Joana Vasconcelos, ‘Cravo e Canela’, 2014, Casa Triângulo

About Joana Vasconcelos

Joana Vasconcelos came to public attention for her sculpture A Noiva (The Bride) at the 2005 Venice Biennale, a five-meter-tall chandelier made from 25,000 tampons. Influenced by the 1960s Nouveau Réalisme movement, Marcel Duchamp's readymades, and the symbolic, tactile constructions of Louise Bourgeois and Eva Hesse, Vasconcelos takes objects and materials from daily life and sets them into new and intricate assemblages. Interested in ideas of womanhood, nationality, and family, she frequently incorporates crafts like knitting and crochet into her art, as well as common Portuguese household items like ceramic figures. For Piano Dentelle (2008), one of Vasconcelos’s most recognizable works, she covered a grand piano in a gorgeous lacy crochet reminiscent of snowflakes.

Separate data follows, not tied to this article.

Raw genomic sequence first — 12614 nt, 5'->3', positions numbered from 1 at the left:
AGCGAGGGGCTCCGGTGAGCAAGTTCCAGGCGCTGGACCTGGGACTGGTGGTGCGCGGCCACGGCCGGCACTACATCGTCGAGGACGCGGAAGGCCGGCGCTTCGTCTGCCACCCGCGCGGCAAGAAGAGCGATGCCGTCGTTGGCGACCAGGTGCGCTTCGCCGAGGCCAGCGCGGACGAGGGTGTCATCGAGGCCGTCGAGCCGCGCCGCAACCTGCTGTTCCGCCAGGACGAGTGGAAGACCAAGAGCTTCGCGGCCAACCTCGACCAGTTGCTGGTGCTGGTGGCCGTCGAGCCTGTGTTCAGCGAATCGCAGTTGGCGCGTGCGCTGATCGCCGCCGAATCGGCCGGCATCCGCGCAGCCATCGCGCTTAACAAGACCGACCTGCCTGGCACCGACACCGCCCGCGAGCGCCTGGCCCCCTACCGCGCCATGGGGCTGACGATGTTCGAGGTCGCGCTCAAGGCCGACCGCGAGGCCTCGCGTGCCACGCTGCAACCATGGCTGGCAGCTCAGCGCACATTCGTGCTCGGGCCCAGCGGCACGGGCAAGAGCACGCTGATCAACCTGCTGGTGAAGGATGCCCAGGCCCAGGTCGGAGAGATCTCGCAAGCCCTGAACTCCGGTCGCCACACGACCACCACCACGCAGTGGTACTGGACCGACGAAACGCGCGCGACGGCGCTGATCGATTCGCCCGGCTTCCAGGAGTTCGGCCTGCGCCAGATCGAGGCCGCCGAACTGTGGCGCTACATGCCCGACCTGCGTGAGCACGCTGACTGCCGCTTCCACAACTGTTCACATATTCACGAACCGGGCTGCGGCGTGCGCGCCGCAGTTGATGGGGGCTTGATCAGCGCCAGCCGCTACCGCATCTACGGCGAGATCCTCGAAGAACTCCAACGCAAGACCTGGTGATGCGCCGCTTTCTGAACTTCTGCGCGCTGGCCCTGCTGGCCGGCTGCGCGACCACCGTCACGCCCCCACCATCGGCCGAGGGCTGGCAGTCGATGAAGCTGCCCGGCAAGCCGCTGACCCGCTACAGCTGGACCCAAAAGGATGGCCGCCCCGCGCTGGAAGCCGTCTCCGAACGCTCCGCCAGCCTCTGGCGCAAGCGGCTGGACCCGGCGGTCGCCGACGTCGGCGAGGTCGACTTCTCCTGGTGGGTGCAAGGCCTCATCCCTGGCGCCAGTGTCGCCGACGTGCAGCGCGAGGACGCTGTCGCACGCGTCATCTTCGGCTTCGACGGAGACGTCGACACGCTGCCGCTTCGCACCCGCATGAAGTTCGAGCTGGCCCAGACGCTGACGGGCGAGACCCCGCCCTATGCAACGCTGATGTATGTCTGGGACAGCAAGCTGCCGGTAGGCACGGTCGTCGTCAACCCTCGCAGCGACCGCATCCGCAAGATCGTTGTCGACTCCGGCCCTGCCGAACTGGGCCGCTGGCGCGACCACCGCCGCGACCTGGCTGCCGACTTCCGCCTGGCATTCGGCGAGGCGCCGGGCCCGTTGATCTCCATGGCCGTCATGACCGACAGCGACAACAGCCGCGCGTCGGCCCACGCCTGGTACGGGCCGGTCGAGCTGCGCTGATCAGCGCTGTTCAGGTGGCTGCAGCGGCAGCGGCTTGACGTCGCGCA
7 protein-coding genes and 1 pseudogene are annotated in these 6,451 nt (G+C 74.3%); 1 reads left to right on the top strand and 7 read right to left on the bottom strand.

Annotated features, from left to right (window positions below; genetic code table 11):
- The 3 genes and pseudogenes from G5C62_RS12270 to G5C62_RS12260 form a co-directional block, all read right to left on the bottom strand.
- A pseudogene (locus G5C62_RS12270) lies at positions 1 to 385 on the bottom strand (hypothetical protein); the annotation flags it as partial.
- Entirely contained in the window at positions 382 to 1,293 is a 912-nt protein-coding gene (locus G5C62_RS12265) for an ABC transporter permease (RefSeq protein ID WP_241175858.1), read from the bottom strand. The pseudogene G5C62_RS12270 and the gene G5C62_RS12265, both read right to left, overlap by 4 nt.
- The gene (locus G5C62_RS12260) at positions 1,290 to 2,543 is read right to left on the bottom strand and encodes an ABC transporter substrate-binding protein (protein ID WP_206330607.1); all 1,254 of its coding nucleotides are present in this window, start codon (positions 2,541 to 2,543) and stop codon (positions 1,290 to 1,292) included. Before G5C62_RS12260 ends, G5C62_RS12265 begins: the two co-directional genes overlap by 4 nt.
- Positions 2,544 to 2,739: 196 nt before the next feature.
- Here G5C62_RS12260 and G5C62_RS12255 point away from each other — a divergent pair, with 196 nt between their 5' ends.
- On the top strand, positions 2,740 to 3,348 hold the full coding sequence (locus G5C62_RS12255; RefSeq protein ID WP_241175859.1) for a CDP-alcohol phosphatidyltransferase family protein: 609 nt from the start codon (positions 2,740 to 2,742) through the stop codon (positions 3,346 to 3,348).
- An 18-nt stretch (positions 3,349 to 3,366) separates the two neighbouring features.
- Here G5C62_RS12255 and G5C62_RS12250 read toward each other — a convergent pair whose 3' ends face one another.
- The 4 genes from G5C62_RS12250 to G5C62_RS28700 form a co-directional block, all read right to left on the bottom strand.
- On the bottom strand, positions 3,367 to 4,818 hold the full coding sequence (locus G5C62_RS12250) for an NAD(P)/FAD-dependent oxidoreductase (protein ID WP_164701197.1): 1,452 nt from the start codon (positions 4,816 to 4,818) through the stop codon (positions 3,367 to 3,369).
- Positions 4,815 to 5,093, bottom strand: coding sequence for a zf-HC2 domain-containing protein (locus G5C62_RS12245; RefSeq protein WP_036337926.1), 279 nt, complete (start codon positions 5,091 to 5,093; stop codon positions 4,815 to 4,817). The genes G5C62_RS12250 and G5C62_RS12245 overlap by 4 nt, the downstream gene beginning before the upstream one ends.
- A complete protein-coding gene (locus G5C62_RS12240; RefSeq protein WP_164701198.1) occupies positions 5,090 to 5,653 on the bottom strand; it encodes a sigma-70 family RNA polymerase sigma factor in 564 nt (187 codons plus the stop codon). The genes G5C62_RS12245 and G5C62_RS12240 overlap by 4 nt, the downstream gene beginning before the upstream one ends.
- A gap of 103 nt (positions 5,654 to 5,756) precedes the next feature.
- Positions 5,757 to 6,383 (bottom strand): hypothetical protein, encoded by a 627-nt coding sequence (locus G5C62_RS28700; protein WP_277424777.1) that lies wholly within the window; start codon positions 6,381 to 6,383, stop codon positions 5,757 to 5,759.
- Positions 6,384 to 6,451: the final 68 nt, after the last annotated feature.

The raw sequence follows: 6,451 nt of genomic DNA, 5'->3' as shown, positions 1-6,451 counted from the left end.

French-Portuguese, b. 1971, Paris, France, based in Lisbon, Portugal

Exhibition Highlights On Artsy

Revival, National Museum of Women in the Arts, Washington
De fil(s) en aiguille(s), La Patinoire Royale / Galerie Valerie Bach, Brussels
Salzburg: Parcours d'Art, Mario Mauroner Contemporary Art Salzburg-Vienna, Salzburg
Art Miami 2014, Adamson Gallery, Washington
Paul Stolper Gallery at Art 14, Paul Stolper Gallery